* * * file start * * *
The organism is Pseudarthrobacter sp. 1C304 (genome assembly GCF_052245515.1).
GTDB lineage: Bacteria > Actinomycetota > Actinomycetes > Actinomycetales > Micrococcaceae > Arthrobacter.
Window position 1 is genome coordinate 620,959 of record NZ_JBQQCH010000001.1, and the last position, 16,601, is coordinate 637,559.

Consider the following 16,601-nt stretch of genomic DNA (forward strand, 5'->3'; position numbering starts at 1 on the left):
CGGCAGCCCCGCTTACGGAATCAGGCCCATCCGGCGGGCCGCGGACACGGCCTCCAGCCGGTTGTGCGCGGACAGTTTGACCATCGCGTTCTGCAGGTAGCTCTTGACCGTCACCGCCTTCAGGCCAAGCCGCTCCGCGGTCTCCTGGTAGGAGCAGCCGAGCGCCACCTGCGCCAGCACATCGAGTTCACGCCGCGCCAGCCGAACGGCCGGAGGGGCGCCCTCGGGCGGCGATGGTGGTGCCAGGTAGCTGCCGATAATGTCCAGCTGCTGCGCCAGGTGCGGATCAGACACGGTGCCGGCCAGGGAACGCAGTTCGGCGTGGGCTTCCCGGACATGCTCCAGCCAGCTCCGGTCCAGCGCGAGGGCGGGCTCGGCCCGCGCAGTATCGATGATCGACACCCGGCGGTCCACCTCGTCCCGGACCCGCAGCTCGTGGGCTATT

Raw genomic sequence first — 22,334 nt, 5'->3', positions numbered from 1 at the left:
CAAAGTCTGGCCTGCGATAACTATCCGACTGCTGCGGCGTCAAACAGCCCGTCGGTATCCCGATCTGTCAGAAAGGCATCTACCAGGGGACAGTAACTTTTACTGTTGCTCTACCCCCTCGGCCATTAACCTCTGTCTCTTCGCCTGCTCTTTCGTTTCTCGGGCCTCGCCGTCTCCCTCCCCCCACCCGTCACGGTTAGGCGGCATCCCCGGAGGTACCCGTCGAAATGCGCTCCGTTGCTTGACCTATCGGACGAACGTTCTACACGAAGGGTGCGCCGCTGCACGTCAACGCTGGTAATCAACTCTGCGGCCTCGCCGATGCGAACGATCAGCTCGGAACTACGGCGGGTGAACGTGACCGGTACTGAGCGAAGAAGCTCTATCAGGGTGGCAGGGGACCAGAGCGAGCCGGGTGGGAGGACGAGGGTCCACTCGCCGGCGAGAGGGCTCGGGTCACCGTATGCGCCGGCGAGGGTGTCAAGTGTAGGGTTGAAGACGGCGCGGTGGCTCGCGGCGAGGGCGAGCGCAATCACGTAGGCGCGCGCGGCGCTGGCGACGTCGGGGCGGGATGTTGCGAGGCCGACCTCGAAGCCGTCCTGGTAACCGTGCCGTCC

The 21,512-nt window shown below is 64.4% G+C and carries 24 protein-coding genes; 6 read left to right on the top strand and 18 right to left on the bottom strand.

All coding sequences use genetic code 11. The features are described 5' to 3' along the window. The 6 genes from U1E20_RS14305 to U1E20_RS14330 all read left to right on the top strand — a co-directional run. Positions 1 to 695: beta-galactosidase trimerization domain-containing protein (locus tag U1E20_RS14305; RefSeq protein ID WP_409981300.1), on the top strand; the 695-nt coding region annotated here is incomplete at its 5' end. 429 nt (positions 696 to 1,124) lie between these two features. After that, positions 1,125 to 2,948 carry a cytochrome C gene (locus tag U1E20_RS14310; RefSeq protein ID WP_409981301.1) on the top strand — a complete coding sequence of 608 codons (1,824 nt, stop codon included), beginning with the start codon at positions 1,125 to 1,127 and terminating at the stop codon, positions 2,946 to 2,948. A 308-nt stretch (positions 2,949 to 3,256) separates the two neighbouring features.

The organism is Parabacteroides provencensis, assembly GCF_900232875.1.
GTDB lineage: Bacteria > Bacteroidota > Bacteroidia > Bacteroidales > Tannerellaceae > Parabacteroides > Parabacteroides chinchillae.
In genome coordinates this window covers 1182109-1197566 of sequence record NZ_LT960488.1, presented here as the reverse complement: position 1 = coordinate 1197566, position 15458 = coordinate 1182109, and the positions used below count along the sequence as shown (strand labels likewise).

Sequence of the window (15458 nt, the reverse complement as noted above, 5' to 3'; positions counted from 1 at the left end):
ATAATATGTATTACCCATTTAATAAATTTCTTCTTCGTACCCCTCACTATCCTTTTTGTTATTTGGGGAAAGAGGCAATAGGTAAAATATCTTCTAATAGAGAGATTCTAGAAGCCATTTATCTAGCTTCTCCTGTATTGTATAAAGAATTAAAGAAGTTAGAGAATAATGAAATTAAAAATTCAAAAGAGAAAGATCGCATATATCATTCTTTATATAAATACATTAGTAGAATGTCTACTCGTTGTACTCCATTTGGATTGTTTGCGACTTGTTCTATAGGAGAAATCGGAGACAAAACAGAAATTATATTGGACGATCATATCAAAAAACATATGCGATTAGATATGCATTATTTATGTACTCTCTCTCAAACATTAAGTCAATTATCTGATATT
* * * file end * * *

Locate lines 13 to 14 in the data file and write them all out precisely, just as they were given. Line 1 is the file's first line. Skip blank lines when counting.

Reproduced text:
Sequence of the window (15458 nt, the reverse complement as noted above, 5' to 3'; positions counted from 1 at the left end):
ATAATATGTATTACCCATTTAATAAATTTCTTCTTCGTACCCCTCACTATCCTTTTTGTTATTTGGGGAAAGAGGCAATAGGTAAAATATCTTCTAATAGAGAGATTCTAGAAGCCATTTATCTAGCTTCTCCTGTATTGTATAAAGAATTAAAGAAGTTAGAGAATAATGAAATTAAAAATTCAAAAGAGAAAGATCGCATATATCATTCTTTATATAAATACATTAGTAGAATGTCTACTCGTTGTACTCCATTTGGATTGTTTGCGACTTGTTCTATAGGAGAAATCGGAGACAAAACAGAAATTATATTGGACGATCATATCAAAAAACATATGCGATTAGATATGCATTATTTATGTACTCTCTCTCAAACATTAAGTCAATTATCTGATATT